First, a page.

169. Section 19 of the Human Rights Act 1998 requires the Minister in charge of a Bill in either House of Parliament to make a statement before second reading about the compatibility of the provisions of the Bill with the European Convention on Human Rights (as defined by section 1 of that Act).
170. Having considered the possible implications, the Secretary of State for Children, Schools and Families believes that the Children and Young Persons Bill will be compatible with the European Convention on Human Rights. There are some areas where it would be helpful to provide further comments for clarification, as follows.
171. Clause 1 enables the local authority to make arrangements with a body corporate (referred to in Part 1 as a "provider of social work services") for the discharge by the body of some or all of that authority's social services functions in relation to individual children who are looked after by the authority and its functions in relation to care leavers.
172. The authority's functions in relation to looked after children include functions the exercise of which are likely to engage Convention rights, for example, the exercise of parental responsibility by the local authority where the child is subject to a care order. Certain functions are excluded - the authority's functions in relation to independent reviewing officers and its functions in relation to making arrangements for adoption (unless the body is also a registered adoption society).
173. Clause 6 makes provision for these arrangements to be piloted in the first instance and, if the pilots are successful, the enabling power will be extended to all local authorities. In that event, all providers of social work services will be regulated as agencies under the Care Standards Act 2000 (clause 4). The 2000 Act provides for the registration and inspection of establishments and agencies such as children's homes and independent fostering agencies.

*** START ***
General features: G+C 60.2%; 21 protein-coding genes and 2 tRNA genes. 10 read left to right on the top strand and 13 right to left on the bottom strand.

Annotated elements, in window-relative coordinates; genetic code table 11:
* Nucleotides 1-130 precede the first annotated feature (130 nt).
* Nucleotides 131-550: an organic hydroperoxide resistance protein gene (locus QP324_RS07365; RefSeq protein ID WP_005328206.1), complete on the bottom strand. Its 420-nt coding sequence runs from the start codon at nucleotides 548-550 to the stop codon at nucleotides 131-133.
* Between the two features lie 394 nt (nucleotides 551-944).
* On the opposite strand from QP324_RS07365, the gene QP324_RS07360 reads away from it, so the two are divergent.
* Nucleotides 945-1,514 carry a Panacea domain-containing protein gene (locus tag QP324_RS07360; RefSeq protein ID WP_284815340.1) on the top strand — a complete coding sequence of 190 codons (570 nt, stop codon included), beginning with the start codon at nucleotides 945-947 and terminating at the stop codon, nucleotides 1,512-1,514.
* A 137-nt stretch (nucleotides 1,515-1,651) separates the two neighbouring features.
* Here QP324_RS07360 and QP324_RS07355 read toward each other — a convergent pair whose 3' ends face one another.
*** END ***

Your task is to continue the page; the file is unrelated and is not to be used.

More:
174. A provider of social work services in discharging the functions of the local authority will be exercising functions of a public nature and as such will be a "functional" public authority for the purposes of section 6(3)(b) of the Human Rights Act 1998. The provider will therefore be under a duty to act compatibly with Convention rights and will be directly liable for any breaches of Convention rights, but only to the extent that it does carry out functions of a public nature and is not performing private acts. Clause 3, which makes provision in relation to the effect of arrangements under clause 1, provides that the local authority will be liable for the acts and omissions of the provider save in respect of any act of a private nature done by the provider. This ensures that the local authority has no greater liability under the Human Rights Act for the acts of the provider, than the provider itself.